Independent test samples
In the examples above, equilibrium systems were studied. But trilinear fluorescence spectroscopy is not limited to studying interacting species. Any test samples that have common components can be analysed. Not all components have to be present in all samples, but each component must be present in at least two of them. Figure 6 shows contour plots of ex/em scans of six test samples containing different amounts of the four dyes Fluorescein, Eosin Y, Rhodamine 6G and Rhodamine B. For three of the samples the ex/em scans are also shown as 2D-surface plots. Statistical indicators revealed the presence of four distinct fluorescent species,6 and their fluorescence emission spectra and excitation responses were calculated by trilinear decomposition (Figure 7). Agreement between measured (magenta) and reproduced (green) spectra is excellent (Figure 7, top left), and both emission spectra and excitation responses are nicely resolved despite extensive spectral overlap. The relative concentrations of the components in the six test samples were also calculated, and found to be highly accurate by comparison with values determined from independent methods.
Limits and possibilities
Trilinear fluorescence spectroscopy opens up new possibilities to characterise test samples, and to study chemical equilibria and chemical reactions. The criterion for successful trilinear analysis is that intensity is measured as a function of three variables that affect the fluorescence independently:
At low concentrations, the excitation spectrum of pure fluorophores is usually independent of emission wavelength, and the emission spectrum is independent of excitation wavelength (the Kasha–Vavilov rule). Also, the intensity contribution from each fluorophore is proportional to its concentrations. This leads to:
which is the required criterion for trilinear analysis. If the fluorophores interact through energy transfer Equation (4) is violated. Likewise, if the concentration of one fluorophore is proportional to that of another fluorophore their contributions cannot be separated.8 Hence, series of samples for trilinear analysis cannot be created by a simple dilution of a test sample, because dilution normally does not change the relative concentrations of the different chemicals. However, extraction does, and is indeed an excellent procedure to create sample series for trilinear fluorescence analysis.9 Time is an excellent variable in trilinear fluorescence spectroscopy. It can be reaction time of a chemical process or decay time after light excitation, or even both. The beauty of time-resolved trilinear fluorescence is that spectral responses of intermediate species can be determined even if the species are present neither at the start nor at the end of the reaction.1 Another interesting variable is the polarisation of light, which distinguishes the fluorophores by their rotational diffusion times. When combined with ex/em scans the spectral responses of fluorophores in a single sample can be separated.10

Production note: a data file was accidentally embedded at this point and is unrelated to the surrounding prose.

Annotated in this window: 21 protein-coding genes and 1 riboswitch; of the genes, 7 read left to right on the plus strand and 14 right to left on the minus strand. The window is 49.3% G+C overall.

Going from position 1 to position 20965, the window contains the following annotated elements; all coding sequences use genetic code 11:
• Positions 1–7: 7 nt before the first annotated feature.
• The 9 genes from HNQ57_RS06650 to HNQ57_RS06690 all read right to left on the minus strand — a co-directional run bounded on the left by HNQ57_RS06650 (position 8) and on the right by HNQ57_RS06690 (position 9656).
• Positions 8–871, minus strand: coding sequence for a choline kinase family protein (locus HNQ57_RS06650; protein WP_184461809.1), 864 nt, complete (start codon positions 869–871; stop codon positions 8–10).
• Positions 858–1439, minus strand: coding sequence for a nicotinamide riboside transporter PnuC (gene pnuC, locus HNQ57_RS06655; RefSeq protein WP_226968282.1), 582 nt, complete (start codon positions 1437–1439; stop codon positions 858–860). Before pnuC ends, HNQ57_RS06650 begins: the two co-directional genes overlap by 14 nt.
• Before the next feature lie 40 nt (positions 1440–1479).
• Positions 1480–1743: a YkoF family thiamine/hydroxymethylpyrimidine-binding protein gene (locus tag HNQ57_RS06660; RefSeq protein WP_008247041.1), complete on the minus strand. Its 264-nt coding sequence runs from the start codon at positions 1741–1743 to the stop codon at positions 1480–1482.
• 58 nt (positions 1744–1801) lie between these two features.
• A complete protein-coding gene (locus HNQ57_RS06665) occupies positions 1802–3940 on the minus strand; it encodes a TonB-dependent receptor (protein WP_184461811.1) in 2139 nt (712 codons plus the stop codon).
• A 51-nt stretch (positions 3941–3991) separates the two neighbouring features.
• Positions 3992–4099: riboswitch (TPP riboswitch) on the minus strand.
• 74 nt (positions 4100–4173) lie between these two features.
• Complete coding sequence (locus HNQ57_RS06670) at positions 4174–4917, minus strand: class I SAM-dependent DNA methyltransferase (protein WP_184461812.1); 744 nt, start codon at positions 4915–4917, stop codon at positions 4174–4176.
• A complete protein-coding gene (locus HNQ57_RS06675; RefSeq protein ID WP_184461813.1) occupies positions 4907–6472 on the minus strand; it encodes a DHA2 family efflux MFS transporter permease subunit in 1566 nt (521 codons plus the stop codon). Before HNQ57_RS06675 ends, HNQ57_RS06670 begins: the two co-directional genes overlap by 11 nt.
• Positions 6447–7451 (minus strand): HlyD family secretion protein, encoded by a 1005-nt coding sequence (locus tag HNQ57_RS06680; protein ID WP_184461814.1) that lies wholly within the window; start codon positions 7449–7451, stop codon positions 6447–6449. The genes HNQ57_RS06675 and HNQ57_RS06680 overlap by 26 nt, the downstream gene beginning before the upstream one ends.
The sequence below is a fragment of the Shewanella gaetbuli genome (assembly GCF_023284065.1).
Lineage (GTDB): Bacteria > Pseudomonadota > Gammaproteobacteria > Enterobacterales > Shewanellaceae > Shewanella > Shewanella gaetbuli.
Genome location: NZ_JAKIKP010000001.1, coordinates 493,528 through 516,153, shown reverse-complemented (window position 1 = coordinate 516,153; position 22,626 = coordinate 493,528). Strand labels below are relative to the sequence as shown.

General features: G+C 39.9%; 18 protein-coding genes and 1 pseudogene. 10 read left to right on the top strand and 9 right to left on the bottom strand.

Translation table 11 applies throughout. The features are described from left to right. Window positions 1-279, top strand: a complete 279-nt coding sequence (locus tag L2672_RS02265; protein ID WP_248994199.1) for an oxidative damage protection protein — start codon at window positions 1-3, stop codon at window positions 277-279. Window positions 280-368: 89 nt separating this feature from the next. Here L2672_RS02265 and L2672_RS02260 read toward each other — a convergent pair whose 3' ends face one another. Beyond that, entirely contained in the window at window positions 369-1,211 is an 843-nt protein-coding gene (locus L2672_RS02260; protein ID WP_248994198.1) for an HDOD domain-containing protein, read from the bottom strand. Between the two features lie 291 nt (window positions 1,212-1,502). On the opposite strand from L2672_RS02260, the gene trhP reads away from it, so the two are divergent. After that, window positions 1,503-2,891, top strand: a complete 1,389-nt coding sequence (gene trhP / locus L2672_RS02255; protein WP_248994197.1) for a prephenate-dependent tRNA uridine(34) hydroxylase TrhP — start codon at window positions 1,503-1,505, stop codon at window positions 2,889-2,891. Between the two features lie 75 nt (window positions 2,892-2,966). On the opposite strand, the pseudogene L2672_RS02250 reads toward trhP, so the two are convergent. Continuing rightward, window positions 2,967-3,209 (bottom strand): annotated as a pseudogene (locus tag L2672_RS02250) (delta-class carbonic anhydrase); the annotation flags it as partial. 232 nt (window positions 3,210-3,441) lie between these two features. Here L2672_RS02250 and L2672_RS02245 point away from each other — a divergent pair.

In summary, trilinear fluorescence is possibly the most powerful spectroscopic method to analyse sample mixtures. Without any auxiliary information the spectral properties and concentrations of the components are determined. The only requirements are that the spectral responses of the components are linearly independent and that the relative concentrations of the components vary among the samples.
- M. Kubista, Chemometr. Intell. Lab. Syst. 7, 273–279 (1990)
- Smilde, R. Bro and P. Geladi, MultiWay Analysis. John Wiley & Sons, ISBN 0-471-98691-7 (2004).
- W.H. Lawton and E.A. Sylvestre, Technometrics 13, 617–633 (1971). https://doi.org/10.1080/00401706.1971.10488823
- V.A. Bloomfield, D.M. Crothers and I. Tinoco, Nucleic Acids Structures, Properties and Functions. University Science Books, Sausalito, CA (2000).
- J. Nygren, N. Svanvik and M. Kubista. Biopolymers 46, 39–51 (1998). https://doi.org/10.1002/(SICI)1097-0282(199807)46:1<39::AID-BIP4>3.0.CO;2-Z
- Elbergali, J. Nygren and M. Kubista, Anal. Chim. Acta 379, 143–158 (1999).
- R. Sjöback, J. Nygren and M. Kubista, Spetrochim. Acta A 51, L7–L21 (1995).
- Scarminio and M. Kubista, Anal. Chem. 65, 409–418 (1993).
- Nygren, A. Elbergali and M. Kubista, Anal. Chem. 70, 4841–4846 (1998). https://doi.org/10.1021/ac980381n
- M. Kubista, J. Nygren, A. Elbergali and R. Sjöback, Critical Rev. Anal. Chem. 29, 1–28 (1999). https://doi.org/10.1080/10408349891199275